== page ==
Mangrove Nine a film produced by Franco Rosso and John La Rose
Mangrove Nine tells the story of conflict between the police and the black community in Notting Hill at the start of the 1970s.
The central incident of the Mangrove affair took place when a deputation of 150 black people protested against long-term police harassment of the popular Mangrove Restaurant in Ladbroke Grove. The protest – policed by 500 police and a plain clothes police photographer – later led to nine arrests and 29 charges.
The nine were Barbara Beese, Rupert Boyce, Frank Critchlow, Rhodan Gordon, Darcus Howe, Anthony Innis, Althea Lecointe Jones, Rothwell Kentish, and Godfrey Millett.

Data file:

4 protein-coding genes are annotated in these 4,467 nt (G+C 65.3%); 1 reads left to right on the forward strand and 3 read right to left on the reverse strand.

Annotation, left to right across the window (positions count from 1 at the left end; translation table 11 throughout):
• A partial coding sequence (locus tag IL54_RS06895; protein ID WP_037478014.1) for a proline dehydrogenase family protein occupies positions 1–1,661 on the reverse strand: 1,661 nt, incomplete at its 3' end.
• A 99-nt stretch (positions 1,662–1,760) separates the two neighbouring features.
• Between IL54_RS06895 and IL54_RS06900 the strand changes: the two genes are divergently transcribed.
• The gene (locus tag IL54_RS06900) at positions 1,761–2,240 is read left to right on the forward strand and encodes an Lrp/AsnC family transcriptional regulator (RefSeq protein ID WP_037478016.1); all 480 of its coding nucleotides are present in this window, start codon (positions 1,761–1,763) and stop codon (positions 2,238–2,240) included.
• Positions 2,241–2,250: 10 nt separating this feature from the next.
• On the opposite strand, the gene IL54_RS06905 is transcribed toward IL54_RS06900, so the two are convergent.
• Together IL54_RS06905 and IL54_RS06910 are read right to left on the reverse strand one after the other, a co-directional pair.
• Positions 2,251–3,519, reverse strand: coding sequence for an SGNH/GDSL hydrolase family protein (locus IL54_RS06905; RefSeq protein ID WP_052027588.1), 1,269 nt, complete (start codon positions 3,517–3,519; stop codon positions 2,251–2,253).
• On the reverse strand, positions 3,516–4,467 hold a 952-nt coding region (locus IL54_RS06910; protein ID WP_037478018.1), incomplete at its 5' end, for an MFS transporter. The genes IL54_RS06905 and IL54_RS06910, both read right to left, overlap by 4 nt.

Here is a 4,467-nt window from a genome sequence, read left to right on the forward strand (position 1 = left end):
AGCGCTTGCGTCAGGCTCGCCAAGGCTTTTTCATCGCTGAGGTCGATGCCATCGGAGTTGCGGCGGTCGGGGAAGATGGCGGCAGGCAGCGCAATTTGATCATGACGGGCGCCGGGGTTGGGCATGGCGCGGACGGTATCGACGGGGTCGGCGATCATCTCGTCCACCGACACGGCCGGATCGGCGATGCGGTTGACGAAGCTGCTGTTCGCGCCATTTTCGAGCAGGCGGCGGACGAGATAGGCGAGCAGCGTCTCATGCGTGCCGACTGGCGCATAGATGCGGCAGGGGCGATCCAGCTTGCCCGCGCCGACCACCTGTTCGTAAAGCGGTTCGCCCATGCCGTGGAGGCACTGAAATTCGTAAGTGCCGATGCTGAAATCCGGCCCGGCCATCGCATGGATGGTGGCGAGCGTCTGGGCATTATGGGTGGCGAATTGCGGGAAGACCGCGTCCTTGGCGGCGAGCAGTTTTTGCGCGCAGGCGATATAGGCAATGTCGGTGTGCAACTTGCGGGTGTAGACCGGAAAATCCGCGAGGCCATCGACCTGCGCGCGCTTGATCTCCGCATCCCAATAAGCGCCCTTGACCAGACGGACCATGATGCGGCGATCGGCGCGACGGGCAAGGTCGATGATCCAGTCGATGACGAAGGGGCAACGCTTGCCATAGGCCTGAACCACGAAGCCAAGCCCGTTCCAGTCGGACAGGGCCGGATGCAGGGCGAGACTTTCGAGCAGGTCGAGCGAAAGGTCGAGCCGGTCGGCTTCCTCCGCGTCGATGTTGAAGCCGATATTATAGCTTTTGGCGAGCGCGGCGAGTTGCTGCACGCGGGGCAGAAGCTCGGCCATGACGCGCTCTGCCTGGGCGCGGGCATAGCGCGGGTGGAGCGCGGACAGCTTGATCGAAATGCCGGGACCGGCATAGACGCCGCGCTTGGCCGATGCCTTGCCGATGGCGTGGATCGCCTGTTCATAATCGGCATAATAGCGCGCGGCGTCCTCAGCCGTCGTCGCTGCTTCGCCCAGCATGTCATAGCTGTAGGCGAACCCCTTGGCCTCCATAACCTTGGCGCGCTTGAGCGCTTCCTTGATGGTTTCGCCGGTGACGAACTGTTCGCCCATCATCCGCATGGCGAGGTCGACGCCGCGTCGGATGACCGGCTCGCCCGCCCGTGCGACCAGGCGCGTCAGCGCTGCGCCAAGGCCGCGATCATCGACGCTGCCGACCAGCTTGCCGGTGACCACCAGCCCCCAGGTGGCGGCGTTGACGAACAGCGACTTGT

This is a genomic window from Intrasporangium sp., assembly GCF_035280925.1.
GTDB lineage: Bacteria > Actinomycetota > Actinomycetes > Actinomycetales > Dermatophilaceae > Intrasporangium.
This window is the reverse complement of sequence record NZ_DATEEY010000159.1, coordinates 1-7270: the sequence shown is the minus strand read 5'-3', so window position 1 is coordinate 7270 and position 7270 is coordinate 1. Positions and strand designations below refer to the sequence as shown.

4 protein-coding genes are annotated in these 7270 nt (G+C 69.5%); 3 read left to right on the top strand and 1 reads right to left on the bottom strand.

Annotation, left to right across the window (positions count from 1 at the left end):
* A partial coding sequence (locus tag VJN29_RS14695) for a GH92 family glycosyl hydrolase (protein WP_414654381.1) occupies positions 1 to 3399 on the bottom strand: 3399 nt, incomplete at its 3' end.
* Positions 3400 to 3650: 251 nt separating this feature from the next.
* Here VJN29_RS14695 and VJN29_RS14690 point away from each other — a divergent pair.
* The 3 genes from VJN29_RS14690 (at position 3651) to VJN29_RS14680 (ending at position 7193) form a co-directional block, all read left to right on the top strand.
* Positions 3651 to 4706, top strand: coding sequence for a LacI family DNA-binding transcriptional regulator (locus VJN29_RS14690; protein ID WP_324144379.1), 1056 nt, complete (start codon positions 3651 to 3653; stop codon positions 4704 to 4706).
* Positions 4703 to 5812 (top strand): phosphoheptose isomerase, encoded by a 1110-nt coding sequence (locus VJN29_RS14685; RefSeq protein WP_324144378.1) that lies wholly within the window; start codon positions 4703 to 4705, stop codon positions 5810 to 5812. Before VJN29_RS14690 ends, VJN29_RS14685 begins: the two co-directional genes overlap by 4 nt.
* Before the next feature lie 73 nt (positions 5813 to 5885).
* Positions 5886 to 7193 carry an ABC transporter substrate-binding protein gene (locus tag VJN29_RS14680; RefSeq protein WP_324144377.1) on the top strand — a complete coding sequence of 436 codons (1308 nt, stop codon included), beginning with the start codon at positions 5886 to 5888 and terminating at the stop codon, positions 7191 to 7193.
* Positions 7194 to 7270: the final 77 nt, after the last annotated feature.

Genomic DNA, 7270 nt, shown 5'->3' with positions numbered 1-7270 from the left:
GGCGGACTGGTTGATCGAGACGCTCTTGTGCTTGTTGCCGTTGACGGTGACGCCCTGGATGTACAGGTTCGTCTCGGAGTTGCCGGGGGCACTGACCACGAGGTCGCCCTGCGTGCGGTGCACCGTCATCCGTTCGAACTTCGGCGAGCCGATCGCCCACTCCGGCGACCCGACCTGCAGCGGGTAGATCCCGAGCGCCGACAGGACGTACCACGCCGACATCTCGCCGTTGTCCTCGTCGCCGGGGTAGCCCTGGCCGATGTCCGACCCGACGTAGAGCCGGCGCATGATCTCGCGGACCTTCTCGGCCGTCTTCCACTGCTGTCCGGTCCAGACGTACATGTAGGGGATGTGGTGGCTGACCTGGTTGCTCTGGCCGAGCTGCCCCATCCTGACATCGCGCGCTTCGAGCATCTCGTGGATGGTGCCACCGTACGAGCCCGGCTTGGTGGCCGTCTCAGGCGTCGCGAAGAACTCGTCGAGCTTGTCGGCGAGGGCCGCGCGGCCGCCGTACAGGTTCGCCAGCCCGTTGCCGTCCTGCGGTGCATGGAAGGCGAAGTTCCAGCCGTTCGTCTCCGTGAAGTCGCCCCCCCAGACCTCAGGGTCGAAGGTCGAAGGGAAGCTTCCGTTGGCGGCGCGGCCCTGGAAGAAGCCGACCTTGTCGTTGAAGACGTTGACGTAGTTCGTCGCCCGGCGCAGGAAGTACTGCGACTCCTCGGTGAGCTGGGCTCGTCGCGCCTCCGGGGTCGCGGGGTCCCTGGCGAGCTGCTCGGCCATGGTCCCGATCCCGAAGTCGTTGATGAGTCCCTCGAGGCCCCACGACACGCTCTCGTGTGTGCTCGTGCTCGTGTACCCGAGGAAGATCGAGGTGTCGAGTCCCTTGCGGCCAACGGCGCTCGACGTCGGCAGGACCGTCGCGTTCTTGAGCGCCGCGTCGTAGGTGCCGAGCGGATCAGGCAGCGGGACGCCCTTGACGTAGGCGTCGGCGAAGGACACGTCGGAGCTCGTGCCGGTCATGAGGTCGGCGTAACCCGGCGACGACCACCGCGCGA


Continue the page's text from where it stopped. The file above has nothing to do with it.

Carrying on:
The charges ranged from making an affray, incitement to riot, assaulting a policeman, to having an offensive weapon. 22 of the charges against the nine were dismissed including all the serious ones. Only seven minor counts were found proven. The high profile trial at the Old Bailey lasted for two months finishing in December 1971 with five of the defendants being completely acquitted.
Most strikingly, the case made legal history when it delivered the first judicial acknowledgement of ‘evidence of racial hatred’ in the Metropolitan police force. The Mangrove Nine film portrays interviews with the defendants recorded before the final verdicts were delivered at the trial, as well as contemporary comments from Ian Macdonald and others.
Directed by Franco Rosso
Produced by Franco Rosso & John La Rose
The DVD of Mangrove Nine is available from New Beacon Books